Wine on its own provides plenty of enjoyment. When wine is paired with the right foods it can take the overall food and wine pairing experience to a heightened level of satisfaction. The question is which wines does one choose to pair with which foods. The general statement of red wines pair best with meats and white wines pair best with fish and chicken mostly is true, but there are many other factors to consider when conducting food and wine pairings.

A few items to keep in mind when pairing wines with food are the elements of the wine itself and the type of dish being prepared. What is the body or density of the wine? Are we talking a lighter bodied wine like sangiovese, pinot noir or schiava or a full-bodied wine like cabernet sauvignon, syrah or nebbiolo? Is it a wine high or low in alcohol? What are the acidity and tannins like? The selection of your wine choice can either get lost in the pairing or overpower the dish.

Determining the amount of acidity and tannin found in the wine is one of the important factors to consider. Wines lacking acidity and/or alcohol can turn out flabby when paired with particular dishes. Wines containing higher levels of acidity and tannin pair well with fattier dishes as well as sweet dishes. Think a hearty roast or the Tuscan bistecca alla fiorentina with a Chianti Classico Riserva. Perfection! Wines that are high in alcohol should stay clear of salty foods as it creates a bitterness on the palette.

When considering what foods to pair with sweet wines there are a number of foods that can be taken into consideration. It is fine to pair a sweet wine with a dessert, but it is best to make sure the dessert wine is sweeter than the dessert you are pairing it with. Many folks enjoy pairing sweet wines with particular cheeses following a meal. Savory foods can be surprisingly paired with a sweet wine such as Vinsanto as well as salty foods. As an example, try some blue cheese paired with a Vinsanto and you will see what we are talking about. Spicy dishes also do well with wines that have a hint of sweetness and that are lower in alcohol. A classic pairing is chinese food with either a Supertuscan or Vernaccia.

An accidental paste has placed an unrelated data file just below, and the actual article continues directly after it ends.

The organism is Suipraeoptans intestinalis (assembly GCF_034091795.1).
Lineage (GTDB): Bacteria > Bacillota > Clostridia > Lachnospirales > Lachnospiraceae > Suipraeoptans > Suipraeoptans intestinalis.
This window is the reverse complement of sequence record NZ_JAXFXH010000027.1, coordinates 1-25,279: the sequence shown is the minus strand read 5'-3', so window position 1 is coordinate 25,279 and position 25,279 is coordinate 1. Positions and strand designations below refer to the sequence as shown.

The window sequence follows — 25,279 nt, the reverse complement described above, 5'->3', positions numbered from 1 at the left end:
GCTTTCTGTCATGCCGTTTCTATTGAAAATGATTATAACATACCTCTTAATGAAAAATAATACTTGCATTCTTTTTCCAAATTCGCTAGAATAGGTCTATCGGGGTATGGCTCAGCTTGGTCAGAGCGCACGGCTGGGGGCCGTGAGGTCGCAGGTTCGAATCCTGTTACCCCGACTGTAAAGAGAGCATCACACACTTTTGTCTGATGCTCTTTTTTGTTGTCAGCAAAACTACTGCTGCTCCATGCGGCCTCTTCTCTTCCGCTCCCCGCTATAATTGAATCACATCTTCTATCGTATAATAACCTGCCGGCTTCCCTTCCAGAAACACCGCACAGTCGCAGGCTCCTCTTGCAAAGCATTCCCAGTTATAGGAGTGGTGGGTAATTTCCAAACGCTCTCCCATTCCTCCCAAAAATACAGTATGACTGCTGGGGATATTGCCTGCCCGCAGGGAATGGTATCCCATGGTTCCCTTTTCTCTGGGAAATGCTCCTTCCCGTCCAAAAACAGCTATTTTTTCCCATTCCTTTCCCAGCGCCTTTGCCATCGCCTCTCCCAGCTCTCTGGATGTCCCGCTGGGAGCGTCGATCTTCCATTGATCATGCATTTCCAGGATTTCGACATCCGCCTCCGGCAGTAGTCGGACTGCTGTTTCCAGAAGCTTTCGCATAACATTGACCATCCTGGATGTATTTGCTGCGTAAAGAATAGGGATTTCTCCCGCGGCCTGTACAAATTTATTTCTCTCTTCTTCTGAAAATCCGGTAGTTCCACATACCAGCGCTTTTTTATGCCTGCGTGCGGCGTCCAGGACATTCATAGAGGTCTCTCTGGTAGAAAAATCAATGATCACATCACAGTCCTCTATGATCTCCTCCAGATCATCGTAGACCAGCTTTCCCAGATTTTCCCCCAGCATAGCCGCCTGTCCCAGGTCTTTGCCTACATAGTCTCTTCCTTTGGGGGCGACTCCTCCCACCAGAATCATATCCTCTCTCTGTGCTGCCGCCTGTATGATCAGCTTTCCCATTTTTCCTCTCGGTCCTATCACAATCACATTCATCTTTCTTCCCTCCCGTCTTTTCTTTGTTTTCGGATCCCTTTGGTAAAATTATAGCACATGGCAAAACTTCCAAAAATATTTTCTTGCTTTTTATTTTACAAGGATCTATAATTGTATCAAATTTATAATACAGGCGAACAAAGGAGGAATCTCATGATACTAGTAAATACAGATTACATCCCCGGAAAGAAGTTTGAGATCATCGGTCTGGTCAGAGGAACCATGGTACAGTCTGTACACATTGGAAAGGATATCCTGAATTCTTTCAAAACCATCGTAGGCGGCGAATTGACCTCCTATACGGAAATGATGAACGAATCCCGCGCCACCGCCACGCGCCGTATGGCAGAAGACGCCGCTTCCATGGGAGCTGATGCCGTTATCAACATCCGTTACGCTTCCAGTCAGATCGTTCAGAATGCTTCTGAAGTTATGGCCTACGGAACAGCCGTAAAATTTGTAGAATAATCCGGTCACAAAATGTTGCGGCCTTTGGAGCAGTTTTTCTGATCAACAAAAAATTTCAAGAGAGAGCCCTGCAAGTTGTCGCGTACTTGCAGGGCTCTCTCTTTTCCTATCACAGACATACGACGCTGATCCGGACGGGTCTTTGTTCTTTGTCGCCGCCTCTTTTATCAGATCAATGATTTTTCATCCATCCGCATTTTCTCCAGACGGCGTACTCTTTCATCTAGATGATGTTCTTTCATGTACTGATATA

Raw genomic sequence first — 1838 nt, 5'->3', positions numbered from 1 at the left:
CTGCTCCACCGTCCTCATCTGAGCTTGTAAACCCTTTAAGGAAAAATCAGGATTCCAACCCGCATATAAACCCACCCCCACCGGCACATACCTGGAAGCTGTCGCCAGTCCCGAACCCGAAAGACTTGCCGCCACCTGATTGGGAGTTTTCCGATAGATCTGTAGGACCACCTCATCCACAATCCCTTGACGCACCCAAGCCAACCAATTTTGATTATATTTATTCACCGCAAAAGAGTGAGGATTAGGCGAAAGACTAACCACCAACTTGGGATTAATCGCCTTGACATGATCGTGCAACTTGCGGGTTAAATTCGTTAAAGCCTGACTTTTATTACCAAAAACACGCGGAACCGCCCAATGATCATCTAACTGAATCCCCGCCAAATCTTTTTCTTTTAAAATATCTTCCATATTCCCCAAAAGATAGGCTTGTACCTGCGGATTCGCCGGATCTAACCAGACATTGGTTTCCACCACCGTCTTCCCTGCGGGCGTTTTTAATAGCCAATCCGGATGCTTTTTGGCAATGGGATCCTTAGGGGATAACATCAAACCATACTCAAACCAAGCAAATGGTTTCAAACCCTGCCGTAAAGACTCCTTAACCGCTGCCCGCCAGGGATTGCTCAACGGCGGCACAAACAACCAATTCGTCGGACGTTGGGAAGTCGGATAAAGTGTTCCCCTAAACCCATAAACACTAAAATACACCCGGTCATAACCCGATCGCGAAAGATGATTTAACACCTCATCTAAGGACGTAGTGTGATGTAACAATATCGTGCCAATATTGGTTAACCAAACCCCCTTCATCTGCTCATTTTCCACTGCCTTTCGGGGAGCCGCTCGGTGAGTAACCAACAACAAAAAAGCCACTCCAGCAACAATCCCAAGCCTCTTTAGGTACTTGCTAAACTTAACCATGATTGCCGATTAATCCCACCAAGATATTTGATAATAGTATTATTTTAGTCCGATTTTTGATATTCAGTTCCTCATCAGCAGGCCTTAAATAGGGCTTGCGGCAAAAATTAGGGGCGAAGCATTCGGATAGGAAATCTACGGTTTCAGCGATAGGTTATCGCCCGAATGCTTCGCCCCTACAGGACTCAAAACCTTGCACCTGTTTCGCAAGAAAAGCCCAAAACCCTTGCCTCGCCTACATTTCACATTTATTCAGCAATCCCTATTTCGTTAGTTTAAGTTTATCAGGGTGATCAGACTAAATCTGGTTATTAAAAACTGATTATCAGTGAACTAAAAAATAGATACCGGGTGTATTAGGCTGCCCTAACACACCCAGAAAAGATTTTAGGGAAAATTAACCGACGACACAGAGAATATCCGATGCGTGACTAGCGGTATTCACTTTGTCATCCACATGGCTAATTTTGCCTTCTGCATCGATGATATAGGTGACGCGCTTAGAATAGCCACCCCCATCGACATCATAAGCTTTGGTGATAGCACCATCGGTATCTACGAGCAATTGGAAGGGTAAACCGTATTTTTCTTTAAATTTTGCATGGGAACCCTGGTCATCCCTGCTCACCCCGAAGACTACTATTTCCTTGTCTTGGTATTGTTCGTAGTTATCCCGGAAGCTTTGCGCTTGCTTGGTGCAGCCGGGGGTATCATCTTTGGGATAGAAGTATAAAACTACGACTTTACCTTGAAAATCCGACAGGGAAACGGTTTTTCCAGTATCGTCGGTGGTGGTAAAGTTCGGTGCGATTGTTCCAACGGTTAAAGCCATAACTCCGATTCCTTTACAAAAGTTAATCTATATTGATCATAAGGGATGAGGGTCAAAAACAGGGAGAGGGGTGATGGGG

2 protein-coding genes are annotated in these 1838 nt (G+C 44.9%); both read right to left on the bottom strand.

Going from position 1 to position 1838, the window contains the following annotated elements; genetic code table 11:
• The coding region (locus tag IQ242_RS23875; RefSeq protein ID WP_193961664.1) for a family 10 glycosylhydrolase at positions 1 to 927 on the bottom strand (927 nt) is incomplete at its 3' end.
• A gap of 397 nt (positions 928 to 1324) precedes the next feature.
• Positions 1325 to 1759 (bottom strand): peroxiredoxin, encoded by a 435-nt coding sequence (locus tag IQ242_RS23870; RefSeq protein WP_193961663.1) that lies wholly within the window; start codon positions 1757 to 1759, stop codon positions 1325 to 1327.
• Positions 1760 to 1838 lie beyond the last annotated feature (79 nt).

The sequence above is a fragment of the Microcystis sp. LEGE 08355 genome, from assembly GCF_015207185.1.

The idea of what grows together goes together is always a good rule to follow and a good place to start. What is important is to not only looking at the meat being served but even more so the sauce that goes with the dish. Red wines do pair well with meats and sauces and compliment these dishes ideally. On the other hand white wines and the foods you pair with them sometimes work best by contrasting one another. If you have a chicken dish, but the chicken is cooked in a cream sauce you would want to pair it with a crisp white with good acid such as a tuscan Vernaccia. A glass of bubbly is another great option to sparkle up the dish.

As always there are many suggested rules when it comes to food and wine pairings so have fun experimenting. In the end it is all about what you personally enjoy. What one person’s perspective is on a food and wine pairing is different than another person’s perspective. That is what makes wine tasting so much fun. It is all about balance in preparing a dish to finding a wine that is well-balanced to go with that dish. So drink and eat what you like and trust your own sensories.